First, thank you to everyone who took part in my first segment of "Becoming a Better Hunter". Now on to part two.
Last year was my first mule deer hunt in CO. I drew a left over tag for GMU 37, 371, 18, 28. I did a late summer scouting trip south of I-70 in unit 37. I discovered the area was very thick cover, and the results were less than ideal. At the last minute I sought out the advice of others and shifted my focus north into unit 28.
I spent the remainder of the summer studying maps and looking for the right spot. I found the spot I wanted, and two weeks before the season, I called the wildlife biologist and validated my thoughts on the area. A week before the season started, I made a quick last minute scouting trip. I saw several does, one small buck, but more importantly I got the lay of the land.
The season came, and I had 4 nights/3 mornings to get the job done. The first morning came, I got to my spot, and suddenly saw a line of deer walk 75 yards directly in front of me. Unfortunately there were 9 does/fawn, no bucks. The next morning I returned to the same spot, and spotted a small buck about 500 yards out, but in a steep area I couldn't get. The third morning I headed to the location of the small buck. Unfortunately I setup about 200 yards too high up the mountain and missed an opportunity (more on that in the 3rd post). Each afternoon I glassed, walked, tracked, and kept looking for better areas.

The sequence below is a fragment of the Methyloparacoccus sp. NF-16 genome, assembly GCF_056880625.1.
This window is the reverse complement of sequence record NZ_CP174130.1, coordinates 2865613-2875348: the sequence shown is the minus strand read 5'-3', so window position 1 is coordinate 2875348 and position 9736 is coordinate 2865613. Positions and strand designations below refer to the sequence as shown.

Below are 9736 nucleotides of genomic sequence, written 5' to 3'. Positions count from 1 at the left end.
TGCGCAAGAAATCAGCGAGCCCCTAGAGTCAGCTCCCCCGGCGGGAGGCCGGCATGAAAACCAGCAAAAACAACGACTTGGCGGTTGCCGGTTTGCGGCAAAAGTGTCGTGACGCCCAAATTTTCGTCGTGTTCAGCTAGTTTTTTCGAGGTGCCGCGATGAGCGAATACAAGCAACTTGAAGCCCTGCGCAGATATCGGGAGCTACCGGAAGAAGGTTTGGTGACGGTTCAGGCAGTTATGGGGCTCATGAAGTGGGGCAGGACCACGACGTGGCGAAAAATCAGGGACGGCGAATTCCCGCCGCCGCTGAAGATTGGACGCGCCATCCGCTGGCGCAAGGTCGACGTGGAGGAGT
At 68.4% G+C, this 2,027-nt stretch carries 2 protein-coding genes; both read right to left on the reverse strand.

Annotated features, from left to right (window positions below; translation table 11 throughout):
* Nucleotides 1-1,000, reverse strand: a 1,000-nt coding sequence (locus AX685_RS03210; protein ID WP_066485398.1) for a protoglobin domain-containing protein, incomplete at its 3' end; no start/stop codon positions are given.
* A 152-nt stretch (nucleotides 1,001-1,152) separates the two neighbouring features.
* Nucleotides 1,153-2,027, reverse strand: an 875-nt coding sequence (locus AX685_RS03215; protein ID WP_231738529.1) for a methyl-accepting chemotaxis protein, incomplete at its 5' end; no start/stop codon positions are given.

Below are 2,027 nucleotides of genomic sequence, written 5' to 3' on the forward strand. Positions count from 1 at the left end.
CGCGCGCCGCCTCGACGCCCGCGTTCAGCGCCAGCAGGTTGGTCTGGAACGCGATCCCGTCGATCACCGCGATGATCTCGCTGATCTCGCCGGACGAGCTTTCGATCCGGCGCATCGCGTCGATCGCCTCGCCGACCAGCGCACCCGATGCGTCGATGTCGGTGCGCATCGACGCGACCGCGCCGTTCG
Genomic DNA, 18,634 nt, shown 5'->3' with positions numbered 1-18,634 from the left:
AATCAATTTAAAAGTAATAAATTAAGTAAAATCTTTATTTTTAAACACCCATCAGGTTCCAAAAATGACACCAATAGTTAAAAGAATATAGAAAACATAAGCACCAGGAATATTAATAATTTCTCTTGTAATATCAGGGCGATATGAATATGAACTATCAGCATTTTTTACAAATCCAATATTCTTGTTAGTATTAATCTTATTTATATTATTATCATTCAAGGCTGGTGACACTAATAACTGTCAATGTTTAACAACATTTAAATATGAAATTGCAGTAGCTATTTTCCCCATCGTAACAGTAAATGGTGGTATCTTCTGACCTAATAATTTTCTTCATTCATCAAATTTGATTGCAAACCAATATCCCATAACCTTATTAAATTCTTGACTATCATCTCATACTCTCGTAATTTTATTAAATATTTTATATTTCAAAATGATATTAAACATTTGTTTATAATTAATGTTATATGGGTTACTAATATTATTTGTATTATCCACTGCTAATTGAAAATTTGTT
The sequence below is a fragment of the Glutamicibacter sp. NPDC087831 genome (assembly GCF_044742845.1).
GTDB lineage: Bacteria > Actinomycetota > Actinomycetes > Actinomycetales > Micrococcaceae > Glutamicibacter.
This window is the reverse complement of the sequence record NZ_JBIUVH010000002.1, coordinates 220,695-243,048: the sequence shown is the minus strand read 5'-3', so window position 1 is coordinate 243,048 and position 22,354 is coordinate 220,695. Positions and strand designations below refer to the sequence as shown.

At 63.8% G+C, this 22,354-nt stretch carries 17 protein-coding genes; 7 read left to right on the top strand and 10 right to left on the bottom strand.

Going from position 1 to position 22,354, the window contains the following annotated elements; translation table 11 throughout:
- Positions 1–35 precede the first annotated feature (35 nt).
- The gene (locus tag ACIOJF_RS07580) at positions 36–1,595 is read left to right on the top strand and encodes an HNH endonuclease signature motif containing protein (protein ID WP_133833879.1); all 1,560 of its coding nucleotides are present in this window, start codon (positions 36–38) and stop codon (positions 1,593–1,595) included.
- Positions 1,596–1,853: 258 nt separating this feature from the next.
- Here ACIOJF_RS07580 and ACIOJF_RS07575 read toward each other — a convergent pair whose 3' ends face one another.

So here in lies the question: how much time do you spend in committed to one spot? How far are you willing to deviate from the area you scouted? At what point do you call it a loss, and drive the truck a few miles up the road? The same question goes for spotting. Do you tell yourself there's deer in here you just have to find them, or do you head on down the road?
The last night I hunted, I walked off the the mountains with another hunter. I asked his plan for the next day, and he said he was headed about 5 miles up the road for the next day. Immediately I started question whether I should have done the same a day sooner (as the rookie I figured he knew more than I). On the drive home (empty handed), I struggled with whether I was over-committed to the area or if persistence and patience was the right approach.
Please share your insights, and thank you again in advance.